Foreword Reviews


The Great Theft

Filling an important niche in historical fiction, Texas speaks directly to prejudices and preconceived notions still alive along the border today.

The Mexico-United States border has long been a hotbed of controversy, at no time more evident than in the mid 1800s during the annexation of Texas. In a gun-slinging, fast-riding Southwestern tale of two cities, Carmen Boullosa explores the attitudes of the day in Texas: The Great Theft. Translated from the original Spanish by Samantha Schnee, the banks of the Rio Grande (or Río Bravo, from the south side looking north) are full of spirited, opinionated, larger-than-life men and women from both sides of the river.

Inspired by the events of the First Cortina War in 1859 and Juan Nepomuceno Cortina, known as “the Robin Hood of the frontier,” Texas focuses on the towns of Matasánchez, Mexico, and Bruneville, Texas. It quickly becomes clear that nothing is clear at all about a certain plot of land that Doña Estefania once owned in Mexico, land that curiously seems to have evolved into an emerging town in Texas, thanks to some shady trickery. Her son, Nepomuceno, leads a revolt to reclaim the swindled property, now known as Bruneville.

Throughout Texas, Boullosa masterfully juggles a caste of dozens, including cowboys, Indians, vaqueros, bandits, priests, Mexicans, Germans, Jews, Cubans, and “sonsofbitches.” While she makes it clear that “not all gringos are thieves, and not all Mexicans are kind-hearted,” Boullosa is obviously writing from a uniquely Mexican point of view.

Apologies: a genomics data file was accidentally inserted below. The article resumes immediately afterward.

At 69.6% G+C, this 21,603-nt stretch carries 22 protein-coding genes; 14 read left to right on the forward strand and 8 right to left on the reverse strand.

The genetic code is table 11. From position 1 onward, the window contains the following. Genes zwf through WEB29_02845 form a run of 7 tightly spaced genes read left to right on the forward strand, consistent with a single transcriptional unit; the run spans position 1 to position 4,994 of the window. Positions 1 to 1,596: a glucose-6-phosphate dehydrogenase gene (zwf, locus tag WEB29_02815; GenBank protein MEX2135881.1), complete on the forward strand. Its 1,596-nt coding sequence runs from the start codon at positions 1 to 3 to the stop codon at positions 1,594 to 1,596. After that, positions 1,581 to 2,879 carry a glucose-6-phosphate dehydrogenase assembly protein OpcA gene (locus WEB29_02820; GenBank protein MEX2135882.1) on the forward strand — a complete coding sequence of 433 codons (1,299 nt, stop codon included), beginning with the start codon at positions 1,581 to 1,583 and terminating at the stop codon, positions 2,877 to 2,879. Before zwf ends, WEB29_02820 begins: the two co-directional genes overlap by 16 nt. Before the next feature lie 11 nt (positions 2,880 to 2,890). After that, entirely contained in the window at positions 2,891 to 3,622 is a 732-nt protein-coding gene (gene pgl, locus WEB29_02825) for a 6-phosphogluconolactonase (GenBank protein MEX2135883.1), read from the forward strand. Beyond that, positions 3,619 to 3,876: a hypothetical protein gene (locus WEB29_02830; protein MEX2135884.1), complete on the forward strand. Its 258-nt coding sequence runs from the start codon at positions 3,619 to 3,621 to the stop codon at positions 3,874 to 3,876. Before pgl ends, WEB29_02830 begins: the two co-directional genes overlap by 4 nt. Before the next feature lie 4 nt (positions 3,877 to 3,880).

The plot, divided somewhat unevenly into two parts, centers first on a public insult delivered to Nepomuceno by the sheriff—and the townspeople’s varied responses—before advancing several weeks to the eventual violent fallout and subsequent mayhem. Part one progresses slowly, while the accelerated pacing in part two showcases action and reaction. The language is clever and lyrical, a tribute to the skill of both Boullosa and Schnee.

Although the events in the book are fictionalized, Boullosa’s portrayal of the tensions and injustices surrounding the Cortina Troubles is insightful and credible, shedding light on a little-known but emotionally charged affair.

Reviewed by Pallas Gates McCorquodale

Disclosure: This article is not an endorsement, but a review. The publisher of this book provided free copies of the book to have their book reviewed by a professional reviewer. No fee was paid by the publisher for this review. Foreword Reviews only recommends books that we love. Foreword Magazine, Inc. is disclosing this in accordance with the Federal Trade Commission’s 16 CFR, Part 255.

Load Next Review